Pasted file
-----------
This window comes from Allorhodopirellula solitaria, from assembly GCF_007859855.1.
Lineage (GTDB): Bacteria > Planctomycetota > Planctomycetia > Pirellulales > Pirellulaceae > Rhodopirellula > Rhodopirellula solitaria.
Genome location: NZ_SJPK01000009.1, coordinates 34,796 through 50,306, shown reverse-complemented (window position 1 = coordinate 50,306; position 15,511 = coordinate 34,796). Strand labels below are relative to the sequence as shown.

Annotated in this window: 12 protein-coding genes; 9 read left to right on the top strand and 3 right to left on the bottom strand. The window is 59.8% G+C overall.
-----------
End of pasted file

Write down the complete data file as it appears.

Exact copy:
This window comes from Allorhodopirellula solitaria, from assembly GCF_007859855.1.
Lineage (GTDB): Bacteria > Planctomycetota > Planctomycetia > Pirellulales > Pirellulaceae > Rhodopirellula > Rhodopirellula solitaria.
Genome location: NZ_SJPK01000009.1, coordinates 34,796 through 50,306, shown reverse-complemented (window position 1 = coordinate 50,306; position 15,511 = coordinate 34,796). Strand labels below are relative to the sequence as shown.

Annotated in this window: 12 protein-coding genes; 9 read left to right on the top strand and 3 right to left on the bottom strand. The window is 59.8% G+C overall.